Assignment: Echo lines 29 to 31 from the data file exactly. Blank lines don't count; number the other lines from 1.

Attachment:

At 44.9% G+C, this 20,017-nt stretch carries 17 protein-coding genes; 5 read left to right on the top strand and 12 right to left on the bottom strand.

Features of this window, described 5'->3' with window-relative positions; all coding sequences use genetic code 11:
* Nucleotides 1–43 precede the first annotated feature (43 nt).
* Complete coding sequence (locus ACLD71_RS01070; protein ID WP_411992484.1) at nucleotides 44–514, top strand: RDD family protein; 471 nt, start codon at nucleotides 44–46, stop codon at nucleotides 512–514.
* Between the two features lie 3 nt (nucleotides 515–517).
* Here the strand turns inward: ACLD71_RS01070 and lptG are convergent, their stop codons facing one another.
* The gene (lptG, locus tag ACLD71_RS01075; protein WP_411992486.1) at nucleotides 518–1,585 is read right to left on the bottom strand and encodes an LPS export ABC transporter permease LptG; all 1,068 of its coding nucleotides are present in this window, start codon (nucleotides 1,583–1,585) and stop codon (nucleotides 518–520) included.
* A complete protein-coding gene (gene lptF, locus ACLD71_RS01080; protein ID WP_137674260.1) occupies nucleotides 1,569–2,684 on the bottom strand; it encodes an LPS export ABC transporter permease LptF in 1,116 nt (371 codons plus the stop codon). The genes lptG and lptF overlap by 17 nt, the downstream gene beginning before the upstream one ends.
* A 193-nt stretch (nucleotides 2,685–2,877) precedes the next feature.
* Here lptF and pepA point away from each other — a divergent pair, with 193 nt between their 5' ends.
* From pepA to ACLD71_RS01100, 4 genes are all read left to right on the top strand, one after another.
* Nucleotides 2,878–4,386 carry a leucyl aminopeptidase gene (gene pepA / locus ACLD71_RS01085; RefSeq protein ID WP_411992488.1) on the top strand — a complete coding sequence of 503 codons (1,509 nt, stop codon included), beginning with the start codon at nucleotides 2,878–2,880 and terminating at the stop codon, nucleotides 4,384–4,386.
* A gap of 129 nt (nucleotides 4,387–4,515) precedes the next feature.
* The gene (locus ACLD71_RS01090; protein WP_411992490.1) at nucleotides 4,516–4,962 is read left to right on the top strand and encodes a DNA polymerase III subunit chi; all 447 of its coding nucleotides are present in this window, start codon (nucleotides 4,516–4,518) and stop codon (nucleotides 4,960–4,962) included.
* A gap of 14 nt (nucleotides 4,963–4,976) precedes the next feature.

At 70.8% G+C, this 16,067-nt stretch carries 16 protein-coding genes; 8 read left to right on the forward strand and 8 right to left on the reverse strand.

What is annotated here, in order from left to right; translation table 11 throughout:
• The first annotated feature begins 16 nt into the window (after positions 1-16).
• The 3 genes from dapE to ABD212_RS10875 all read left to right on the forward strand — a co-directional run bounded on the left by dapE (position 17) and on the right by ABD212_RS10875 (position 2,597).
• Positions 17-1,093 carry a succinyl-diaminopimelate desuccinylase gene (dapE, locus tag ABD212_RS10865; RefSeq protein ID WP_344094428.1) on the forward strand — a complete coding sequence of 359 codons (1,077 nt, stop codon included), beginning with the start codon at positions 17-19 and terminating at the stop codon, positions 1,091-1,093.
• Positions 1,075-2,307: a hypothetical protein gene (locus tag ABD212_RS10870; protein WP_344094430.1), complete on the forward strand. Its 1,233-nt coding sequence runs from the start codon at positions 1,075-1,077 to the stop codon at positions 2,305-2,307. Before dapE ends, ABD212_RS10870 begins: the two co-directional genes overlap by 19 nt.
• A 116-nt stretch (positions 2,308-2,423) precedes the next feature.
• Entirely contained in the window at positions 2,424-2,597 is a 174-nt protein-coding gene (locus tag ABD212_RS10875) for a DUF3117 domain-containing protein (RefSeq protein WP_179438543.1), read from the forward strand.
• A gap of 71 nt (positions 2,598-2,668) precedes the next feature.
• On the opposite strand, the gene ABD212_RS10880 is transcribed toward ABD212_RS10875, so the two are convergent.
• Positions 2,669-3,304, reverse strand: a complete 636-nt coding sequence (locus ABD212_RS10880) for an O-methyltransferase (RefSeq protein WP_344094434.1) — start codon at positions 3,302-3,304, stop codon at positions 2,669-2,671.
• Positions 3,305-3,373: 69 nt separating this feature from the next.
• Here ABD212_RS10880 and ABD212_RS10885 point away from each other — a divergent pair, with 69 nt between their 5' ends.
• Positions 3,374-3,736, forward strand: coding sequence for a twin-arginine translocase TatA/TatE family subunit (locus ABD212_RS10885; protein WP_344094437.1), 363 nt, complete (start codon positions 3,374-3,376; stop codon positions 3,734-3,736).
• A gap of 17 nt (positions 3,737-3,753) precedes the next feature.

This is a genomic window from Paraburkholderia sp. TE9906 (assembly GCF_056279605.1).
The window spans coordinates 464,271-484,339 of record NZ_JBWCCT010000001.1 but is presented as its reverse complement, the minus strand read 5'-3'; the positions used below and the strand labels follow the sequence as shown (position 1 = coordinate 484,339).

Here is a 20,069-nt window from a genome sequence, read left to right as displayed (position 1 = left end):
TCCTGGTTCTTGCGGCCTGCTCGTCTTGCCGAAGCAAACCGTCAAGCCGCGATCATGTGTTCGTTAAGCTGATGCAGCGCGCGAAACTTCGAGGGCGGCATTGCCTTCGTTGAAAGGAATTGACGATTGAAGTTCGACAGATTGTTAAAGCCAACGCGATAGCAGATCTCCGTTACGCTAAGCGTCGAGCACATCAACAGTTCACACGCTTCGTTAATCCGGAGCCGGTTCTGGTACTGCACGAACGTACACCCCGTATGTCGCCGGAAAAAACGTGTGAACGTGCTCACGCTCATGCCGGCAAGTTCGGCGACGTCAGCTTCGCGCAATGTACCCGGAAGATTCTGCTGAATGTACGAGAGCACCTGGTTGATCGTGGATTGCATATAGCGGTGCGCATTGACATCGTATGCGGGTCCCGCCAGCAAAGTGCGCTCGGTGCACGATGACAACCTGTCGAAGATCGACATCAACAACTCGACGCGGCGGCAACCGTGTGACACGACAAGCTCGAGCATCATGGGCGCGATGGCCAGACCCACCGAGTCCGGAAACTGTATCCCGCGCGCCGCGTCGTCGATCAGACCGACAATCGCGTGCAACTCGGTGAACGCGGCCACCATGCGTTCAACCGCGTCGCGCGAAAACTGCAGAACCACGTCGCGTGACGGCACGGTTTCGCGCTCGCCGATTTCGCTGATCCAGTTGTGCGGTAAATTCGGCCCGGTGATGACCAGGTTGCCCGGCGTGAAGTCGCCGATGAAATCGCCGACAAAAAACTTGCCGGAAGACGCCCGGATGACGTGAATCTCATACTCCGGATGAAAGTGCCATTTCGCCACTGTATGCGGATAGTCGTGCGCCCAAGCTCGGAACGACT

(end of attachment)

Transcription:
• Positions 3,374-3,736, forward strand: coding sequence for a twin-arginine translocase TatA/TatE family subunit (locus ABD212_RS10885; protein WP_344094437.1), 363 nt, complete (start codon positions 3,374-3,376; stop codon positions 3,734-3,736).
• A gap of 17 nt (positions 3,737-3,753) precedes the next feature.

This is a genomic window from Paraburkholderia sp. TE9906 (assembly GCF_056279605.1).